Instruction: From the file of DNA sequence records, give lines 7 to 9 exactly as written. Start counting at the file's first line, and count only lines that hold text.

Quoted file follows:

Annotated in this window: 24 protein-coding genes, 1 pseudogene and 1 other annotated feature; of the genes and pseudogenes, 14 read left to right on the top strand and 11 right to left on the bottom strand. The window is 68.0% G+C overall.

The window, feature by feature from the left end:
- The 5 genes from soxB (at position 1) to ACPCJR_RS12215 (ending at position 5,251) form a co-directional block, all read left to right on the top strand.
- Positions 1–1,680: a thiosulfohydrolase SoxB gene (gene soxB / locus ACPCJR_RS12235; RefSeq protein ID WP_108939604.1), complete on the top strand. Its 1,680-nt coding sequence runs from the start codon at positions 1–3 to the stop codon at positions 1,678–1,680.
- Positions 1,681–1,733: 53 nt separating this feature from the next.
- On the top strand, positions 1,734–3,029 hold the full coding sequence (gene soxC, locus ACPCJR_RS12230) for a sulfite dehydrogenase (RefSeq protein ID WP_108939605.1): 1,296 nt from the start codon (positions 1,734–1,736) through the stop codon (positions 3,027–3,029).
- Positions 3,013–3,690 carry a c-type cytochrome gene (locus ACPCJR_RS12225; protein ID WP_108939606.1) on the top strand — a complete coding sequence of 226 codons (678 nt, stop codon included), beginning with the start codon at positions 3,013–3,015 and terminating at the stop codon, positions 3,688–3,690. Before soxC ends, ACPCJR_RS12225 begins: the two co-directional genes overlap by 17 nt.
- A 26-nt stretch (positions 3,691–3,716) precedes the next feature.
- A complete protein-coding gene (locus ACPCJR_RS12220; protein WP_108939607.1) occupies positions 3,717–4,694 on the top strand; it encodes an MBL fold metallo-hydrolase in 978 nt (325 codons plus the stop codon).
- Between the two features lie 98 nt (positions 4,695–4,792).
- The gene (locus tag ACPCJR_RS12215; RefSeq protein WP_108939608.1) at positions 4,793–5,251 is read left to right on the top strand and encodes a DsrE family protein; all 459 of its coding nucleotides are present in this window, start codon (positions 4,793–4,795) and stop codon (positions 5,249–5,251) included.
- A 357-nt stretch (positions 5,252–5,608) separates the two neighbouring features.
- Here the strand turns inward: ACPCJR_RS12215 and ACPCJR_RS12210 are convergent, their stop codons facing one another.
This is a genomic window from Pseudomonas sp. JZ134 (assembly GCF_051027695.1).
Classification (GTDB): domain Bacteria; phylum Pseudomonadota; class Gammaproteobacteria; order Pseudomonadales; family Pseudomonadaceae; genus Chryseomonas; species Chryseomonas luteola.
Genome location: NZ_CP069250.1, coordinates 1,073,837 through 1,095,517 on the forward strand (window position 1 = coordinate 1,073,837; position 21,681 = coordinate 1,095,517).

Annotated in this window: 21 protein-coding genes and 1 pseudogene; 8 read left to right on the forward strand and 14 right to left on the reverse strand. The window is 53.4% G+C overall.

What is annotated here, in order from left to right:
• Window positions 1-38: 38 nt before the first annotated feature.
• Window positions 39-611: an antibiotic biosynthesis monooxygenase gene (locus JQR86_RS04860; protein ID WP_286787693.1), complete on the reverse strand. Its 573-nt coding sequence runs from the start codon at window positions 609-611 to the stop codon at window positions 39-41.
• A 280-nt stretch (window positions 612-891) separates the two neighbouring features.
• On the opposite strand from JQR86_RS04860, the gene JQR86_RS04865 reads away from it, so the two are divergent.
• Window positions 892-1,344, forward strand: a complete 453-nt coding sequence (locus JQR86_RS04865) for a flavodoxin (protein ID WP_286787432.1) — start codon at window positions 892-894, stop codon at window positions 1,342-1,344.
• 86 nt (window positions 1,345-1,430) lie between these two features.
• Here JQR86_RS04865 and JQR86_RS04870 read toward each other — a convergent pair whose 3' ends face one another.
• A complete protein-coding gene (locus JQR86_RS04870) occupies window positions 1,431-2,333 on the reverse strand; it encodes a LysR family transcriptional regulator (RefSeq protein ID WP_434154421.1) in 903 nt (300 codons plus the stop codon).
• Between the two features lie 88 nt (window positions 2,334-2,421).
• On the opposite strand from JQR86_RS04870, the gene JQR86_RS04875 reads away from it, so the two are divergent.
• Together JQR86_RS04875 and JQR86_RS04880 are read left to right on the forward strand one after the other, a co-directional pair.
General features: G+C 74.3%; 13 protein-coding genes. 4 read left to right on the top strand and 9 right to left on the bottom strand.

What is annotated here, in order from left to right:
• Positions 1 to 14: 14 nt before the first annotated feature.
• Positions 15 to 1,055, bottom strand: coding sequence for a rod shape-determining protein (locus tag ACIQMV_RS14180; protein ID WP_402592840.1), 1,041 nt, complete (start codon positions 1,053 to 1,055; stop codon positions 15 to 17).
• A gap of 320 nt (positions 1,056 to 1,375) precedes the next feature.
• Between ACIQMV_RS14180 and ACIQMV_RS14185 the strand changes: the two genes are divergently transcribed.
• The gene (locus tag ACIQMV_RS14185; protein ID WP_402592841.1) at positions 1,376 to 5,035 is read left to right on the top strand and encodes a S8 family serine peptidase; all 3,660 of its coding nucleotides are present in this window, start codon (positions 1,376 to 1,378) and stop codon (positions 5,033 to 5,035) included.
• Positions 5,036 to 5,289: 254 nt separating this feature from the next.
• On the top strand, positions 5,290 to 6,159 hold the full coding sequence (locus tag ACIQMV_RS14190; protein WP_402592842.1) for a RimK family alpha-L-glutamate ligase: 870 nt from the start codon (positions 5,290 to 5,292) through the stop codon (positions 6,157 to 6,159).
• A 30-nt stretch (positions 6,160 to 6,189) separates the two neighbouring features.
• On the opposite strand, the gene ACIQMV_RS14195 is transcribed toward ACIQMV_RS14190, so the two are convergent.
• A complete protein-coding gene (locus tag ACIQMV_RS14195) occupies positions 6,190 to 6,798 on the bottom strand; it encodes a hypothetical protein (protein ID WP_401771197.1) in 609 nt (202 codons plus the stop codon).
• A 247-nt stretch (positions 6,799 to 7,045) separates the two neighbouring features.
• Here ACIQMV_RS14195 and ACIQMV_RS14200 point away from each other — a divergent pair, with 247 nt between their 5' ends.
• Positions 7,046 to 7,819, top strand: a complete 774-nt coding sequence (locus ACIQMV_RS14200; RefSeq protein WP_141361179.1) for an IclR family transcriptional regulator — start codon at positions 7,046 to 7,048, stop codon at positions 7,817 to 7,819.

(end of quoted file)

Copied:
- Positions 3,013–3,690 carry a c-type cytochrome gene (locus ACPCJR_RS12225; protein ID WP_108939606.1) on the top strand — a complete coding sequence of 226 codons (678 nt, stop codon included), beginning with the start codon at positions 3,013–3,015 and terminating at the stop codon, positions 3,688–3,690. Before soxC ends, ACPCJR_RS12225 begins: the two co-directional genes overlap by 17 nt.
- A 26-nt stretch (positions 3,691–3,716) precedes the next feature.
- A complete protein-coding gene (locus ACPCJR_RS12220; protein WP_108939607.1) occupies positions 3,717–4,694 on the top strand; it encodes an MBL fold metallo-hydrolase in 978 nt (325 codons plus the stop codon).